Teaching at ESL Summer School

Andrew with his group of ESL summer students.

Written by  August 22, 2014

TESOL certification is a ticket to a summer abroad!

For a teacher—just as for a student—summer classes poll at about the same appeal rating as a sandblast colonic. If you can avoid them, feel free to enjoy the long summer holidays, you've surely earned it. For those of us who make a date with Lady Penury at the end of each month—paid for by sunrise drinking and weekend jaunts—then a little summer work is necessary. Luckily, it can be pretty wonderful too.

Classes. Activities. Trip. Sleep. Repeat.

Summer schools are not only plentiful worldwide, they can also be as lucrative to your sense of adventure as to your leaky bank account. Two are rarely alike, even in the same country, but there are certain common truths that prevail worldwide.

In the average ESL summer school the students stay either locally with host families to really immerse themselves in the language, or in school dormitories to immerse themselves in summer romances and customary mischief. Either way, teachers are often expected to be teachers, tour guides, team leaders and activity managers all in one. Think of a mix between Indiana Jones and Jillian Michaels and you've got the archetype.

It's intense and especially when you live in the dorms with the students, you're often “on duty,” even when you're not. Nevertheless, if you mentally prepare for being in a social bubble with a fascinating group of people doing once-in-a-lifetime things then it's an experience like no other. You're often surrounded by a group of young adults from an array of countries; you work with them, play with them, explore new places with them and you'll definitely paint the emotional spectrum with them before you collapse onto a sofa as they're ushered off to an airport at the end of the summer.

Why teach at an ESL summer school?

I've worked a summer school every year for the past four years and I've learned more about countries, cultures and the world from my students than I ever could in a lifetime of travel. If it's a multi-national summer school, in particular, you get the opportunity to witness students from very different cultures interact and explode the misconceptions they dragged with them. How they make friends, express their emotions, experience life, all with the encouragement to integrate they've often never had before; all of which is wondrous to watch.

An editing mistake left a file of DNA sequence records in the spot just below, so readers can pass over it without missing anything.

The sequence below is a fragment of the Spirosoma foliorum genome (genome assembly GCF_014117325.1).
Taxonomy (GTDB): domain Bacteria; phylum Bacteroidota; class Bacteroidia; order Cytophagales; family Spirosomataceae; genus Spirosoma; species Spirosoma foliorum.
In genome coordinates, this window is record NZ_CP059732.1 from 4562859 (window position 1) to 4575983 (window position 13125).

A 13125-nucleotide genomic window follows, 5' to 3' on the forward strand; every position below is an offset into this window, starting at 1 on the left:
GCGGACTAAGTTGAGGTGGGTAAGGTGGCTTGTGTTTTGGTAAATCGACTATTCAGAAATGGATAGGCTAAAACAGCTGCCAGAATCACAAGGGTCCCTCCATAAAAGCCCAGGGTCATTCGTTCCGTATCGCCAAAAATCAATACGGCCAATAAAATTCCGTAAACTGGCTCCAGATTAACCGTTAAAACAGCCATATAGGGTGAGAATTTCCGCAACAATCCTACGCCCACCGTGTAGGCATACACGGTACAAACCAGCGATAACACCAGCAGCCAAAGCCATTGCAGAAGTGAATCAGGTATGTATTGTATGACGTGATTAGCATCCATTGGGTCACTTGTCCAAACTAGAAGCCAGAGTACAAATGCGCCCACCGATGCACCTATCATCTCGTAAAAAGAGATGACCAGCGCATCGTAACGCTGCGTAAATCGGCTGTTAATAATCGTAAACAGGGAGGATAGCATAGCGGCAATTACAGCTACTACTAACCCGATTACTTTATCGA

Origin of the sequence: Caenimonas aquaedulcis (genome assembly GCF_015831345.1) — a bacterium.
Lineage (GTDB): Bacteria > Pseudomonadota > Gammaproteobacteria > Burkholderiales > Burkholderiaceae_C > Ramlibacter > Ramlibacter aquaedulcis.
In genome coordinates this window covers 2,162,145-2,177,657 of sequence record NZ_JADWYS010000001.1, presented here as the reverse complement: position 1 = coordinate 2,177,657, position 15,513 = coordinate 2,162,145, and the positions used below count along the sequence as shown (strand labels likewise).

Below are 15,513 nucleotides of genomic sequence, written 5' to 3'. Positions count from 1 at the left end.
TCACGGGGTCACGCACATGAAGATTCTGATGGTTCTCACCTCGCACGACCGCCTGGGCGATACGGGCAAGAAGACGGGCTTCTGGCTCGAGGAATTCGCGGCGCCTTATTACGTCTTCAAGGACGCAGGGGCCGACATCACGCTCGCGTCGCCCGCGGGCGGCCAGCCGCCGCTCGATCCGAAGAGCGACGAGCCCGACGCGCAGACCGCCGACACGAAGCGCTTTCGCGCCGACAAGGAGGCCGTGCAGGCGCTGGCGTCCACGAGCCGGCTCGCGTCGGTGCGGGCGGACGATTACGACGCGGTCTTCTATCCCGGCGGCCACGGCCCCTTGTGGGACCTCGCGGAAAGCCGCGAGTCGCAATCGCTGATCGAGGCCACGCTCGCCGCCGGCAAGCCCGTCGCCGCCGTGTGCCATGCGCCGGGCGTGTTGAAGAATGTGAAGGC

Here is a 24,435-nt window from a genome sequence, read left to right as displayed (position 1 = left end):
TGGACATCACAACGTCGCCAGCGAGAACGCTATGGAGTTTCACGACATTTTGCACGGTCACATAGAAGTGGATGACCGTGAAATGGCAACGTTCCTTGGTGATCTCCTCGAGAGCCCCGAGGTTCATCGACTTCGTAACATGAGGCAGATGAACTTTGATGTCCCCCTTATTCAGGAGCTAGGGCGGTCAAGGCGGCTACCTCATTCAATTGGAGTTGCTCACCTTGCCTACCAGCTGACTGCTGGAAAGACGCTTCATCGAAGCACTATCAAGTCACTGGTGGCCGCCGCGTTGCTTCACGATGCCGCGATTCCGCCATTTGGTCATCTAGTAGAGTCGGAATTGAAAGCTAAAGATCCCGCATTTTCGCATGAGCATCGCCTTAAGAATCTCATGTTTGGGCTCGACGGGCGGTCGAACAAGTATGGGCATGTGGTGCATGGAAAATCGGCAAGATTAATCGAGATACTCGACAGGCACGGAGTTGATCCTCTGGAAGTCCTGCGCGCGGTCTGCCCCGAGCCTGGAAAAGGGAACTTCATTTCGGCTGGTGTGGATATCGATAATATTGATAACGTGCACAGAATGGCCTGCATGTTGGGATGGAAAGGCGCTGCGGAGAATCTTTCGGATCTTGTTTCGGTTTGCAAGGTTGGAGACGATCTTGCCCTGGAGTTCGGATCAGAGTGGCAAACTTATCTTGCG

Sometimes, teachers choose summer schools in their home country (as opposed to their “adopted” countries) and this can be more adventurous than you'd imagine. Some summer schools take in whole groups from the same country and it can be immense fun to see your own culture through the (brutally) honest eyes of a visitor experiencing it for the first time. Questions you'd never thought of in your life become the first baffling conundrums these students come up against. "Why do you put ice-cream in soda?" "Why do you have just one surname?" "Why do you eat pizza with a knife and fork?"(I'm British, and yes I do.)

How to do it

Summer schools are surprisingly abundant worldwide. There are single-nationality ones, multi-nationality ones (usually in counties whose native language is English) and even schools with specific language-learning directives such as “English through Drama,”  “- through soccer” or “- through handicrafts,” and all you need is your teaching qualification and the right attitude.

You can find them on a number of websites. Ol'reliable TEFL.com is a great start from about April time when schools begin advertising.  There's also Dave's ESL Cafe, which—despite the website looking like a honey trap for black market trade in human organs—a lot of very reputable jobs have been found there I can vouch for personally.

Just remember that, if you decide to do it, you'll be exhausted, emotional, cut off from regular society for six weeks and you'll be able to look back and see how one manic summer can change a student's life forever. If you do it right, it'll definitely change yours too.

Add this article to your reading list
Published in Work Abroad Blogs
Andrew Scott

Andrew Scott is a 28-year-old writer and English teacher from the northwest of England. He got older there, but he’s yet to grow up. He currently lives to eat in Murcia, Spain, where he teaches ESL. Ready for some mouthwatering reads? Andrew’s your guy!

About

Verge believes in travel for change. International experience creates global citizens, who can change our planet for the better. This belief is at the core of everything we do.

For more than a decade, Verge has produced quality resources and events to help people experience the world in a meaningful way, through opportunities to study, work and volunteer abroad.

Contact Us

info@vergemagazine.org
(+1) 705 742 6869

Subscriber care
Advertise
Write for us
Subscribe
Privacy policy